18 May 2022

'We're running around like sheep' - says Electric Picnic venue owner in Laois who is angry at 'regressive' licence refusal

Decision 'inflexible' and showed 'complete lack of foresight'

electric picnic stradbally laois covid-19

Thomas Cosby, left, with his cousin Phil Cosby who played with his band The Holler at Electric Picnic in 2015. Picture: Alf Harvey/

The refusal to grant a licence to allow 70,000 people attend the Electric Picnic is "regressive" according to the owner of the Laois site which hosts the event who also believes Irish people are 'running around like sheep' rather than getting on with living life with the virus.

Tom Cosby is a member of the Cosby family which owns the estate in Stradbally that has hosted the festival since it was first staged in 2004.

Speaking to the Leinster Express he was clearly annoyed at the local authority in Laois for halting the festival this year by refusing to grant a licence for the event at Cosby Hall. He is also frustrated by the national approach to managing the virus which he believes has not helped.

"The decision by Laois County Council is unhelpful and that would be the kindest way of putting it," he said. 

As to whether this meant he was disappointed he was forthright in is opinion.

"It's a very regressive decision. It shows absolutely no foresight whatsoever. I cannot see why they could not have given a conditional licence based on Government policy (on Covid-19) at the time of the event. It would have made far more sense," he said.

He was critical of decision to abide by the letter of licencing laws designed for normal times. He insisted that compromise must be reached in the middle of pandemic. He accused the decision makers of "hiding behind" the event legislation rather than finding a middle ground.

"There has to be flexibility. Everything has been inflexible in the last 18 months and we have to do things differently," he said. 

Mr Cosby said there would have been huge benefits to be gained from allowing it to proceed.

"Locally, nationally, internationally - there is a huge downstream effect. It is not just a monetary value such as people working on it but also a social value of people enjoying themselves," he said.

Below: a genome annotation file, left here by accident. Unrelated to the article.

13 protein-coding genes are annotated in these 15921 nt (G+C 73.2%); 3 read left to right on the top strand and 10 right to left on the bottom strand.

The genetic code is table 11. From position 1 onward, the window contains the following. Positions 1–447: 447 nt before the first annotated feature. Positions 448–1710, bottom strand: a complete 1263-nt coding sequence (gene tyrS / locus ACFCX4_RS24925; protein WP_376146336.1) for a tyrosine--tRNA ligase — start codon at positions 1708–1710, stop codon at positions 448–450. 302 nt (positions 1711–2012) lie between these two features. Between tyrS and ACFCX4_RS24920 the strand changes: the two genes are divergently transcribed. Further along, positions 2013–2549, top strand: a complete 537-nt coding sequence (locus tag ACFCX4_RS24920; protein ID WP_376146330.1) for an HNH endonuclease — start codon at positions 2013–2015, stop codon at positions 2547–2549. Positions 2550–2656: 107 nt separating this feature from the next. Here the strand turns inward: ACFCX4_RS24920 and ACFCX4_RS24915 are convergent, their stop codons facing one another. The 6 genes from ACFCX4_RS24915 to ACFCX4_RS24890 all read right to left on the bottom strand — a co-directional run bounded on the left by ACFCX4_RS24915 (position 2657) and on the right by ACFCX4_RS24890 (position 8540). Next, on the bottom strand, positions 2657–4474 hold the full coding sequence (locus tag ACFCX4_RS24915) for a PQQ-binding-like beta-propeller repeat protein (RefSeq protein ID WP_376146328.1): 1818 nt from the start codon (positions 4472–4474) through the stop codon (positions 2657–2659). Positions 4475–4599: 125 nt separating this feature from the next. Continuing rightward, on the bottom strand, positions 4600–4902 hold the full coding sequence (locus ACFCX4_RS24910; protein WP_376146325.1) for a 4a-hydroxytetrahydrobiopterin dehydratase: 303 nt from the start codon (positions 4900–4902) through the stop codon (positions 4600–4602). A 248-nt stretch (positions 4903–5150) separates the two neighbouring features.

He said work had commenced on preparing the site for 2021 in the same way as Festival Republic and other big event organisers are holding events around the world as countries emerge from the pandemic.

"They are putting these events on with very strict conditions. It is work in England, Europe and America. There is no reason at all why it can't work here," he said.

Instead he said Irish authorities have been giving out 'mixed signals'. He said the Minister For Arts Cathryn Martyn had been trying to make some progress but had been 'blackballed' out of the decision making on big events.

"I don't know what's going on. Early in the pandemic people (in power) were making decisions. Now everyone is terrified of their shadows of making decisions...There is a massive lack of coherence," he said.

He said it is 'patently obvious' that everyone will have to live with the virus after everyone is vaccinated. He added that Dr Holohan's comments that the event could go ahead if everyone is vaccinated was the equivalent of giving a view 'after the horse has bolted'.

He said he would like to see the correspondence received by Laois County Council from health authorities including NPHET about the basis for reaching a decision.

Asked about local resistance in Stradbally to the event, Mr Cosby believe it was minimal.

"There were one or two voices against it. People are going to have concerns," he said.

He added that he had met English people on holiday whose views showed him how out of step the position of Ireland is in the management of the virus.

"We are running around like sheep whereas every other country is being much more progressive in realising that we can get on with life if we are just sensible such as wearing masks indoors. They (other nationalities) are not be complacement - they are just being sensible. We instead seem terrified to take the next move," he said.

Mr Cosby said the event would not happen this year. 

"Blame can be assigned all around but it is just incredibly disappointing that nobody can make decision that takes into account a changing situation," he said.

As to the future and 2022, Mr Cosby said a rolling contract in place with Festival Republic to stage the event in Laois. While he did not believe the handling of the licence application will not sour the relationship with Laois that could lead to a move elsewhere, he said what has gone on 'does not help'.

"By this time next year hopefully things will have calmed down," he concluded.

Electric Picnic was postponed in 2020 due to the pandemic. Plans drawn up for 2021 would have seen the biggest edition of the festival taking place to date with 70,000 scheduled to attend from September 24 to 26.

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